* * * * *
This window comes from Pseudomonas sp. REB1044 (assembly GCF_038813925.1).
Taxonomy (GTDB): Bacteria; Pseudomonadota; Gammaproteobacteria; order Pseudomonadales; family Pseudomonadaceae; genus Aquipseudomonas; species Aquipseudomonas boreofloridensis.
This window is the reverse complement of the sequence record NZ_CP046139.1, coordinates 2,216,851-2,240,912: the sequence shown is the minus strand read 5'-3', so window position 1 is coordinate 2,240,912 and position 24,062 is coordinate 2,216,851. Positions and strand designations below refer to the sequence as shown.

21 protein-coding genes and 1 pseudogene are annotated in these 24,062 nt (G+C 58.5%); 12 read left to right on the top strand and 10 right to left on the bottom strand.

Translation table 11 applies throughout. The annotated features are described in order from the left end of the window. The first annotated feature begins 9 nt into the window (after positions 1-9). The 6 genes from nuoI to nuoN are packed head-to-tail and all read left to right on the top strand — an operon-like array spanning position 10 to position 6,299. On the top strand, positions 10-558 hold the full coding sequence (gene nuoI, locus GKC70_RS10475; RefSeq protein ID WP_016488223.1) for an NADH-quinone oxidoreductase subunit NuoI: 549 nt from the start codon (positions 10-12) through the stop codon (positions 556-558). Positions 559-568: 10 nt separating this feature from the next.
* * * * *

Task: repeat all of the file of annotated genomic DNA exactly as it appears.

This window comes from Pseudomonas sp. REB1044 (assembly GCF_038813925.1).
Taxonomy (GTDB): Bacteria; Pseudomonadota; Gammaproteobacteria; order Pseudomonadales; family Pseudomonadaceae; genus Aquipseudomonas; species Aquipseudomonas boreofloridensis.
This window is the reverse complement of the sequence record NZ_CP046139.1, coordinates 2,216,851-2,240,912: the sequence shown is the minus strand read 5'-3', so window position 1 is coordinate 2,240,912 and position 24,062 is coordinate 2,216,851. Positions and strand designations below refer to the sequence as shown.

21 protein-coding genes and 1 pseudogene are annotated in these 24,062 nt (G+C 58.5%); 12 read left to right on the top strand and 10 right to left on the bottom strand.

Translation table 11 applies throughout. The annotated features are described in order from the left end of the window. The first annotated feature begins 9 nt into the window (after positions 1-9). The 6 genes from nuoI to nuoN are packed head-to-tail and all read left to right on the top strand — an operon-like array spanning position 10 to position 6,299. On the top strand, positions 10-558 hold the full coding sequence (gene nuoI, locus GKC70_RS10475; RefSeq protein ID WP_016488223.1) for an NADH-quinone oxidoreductase subunit NuoI: 549 nt from the start codon (positions 10-12) through the stop codon (positions 556-558). Positions 559-568: 10 nt separating this feature from the next.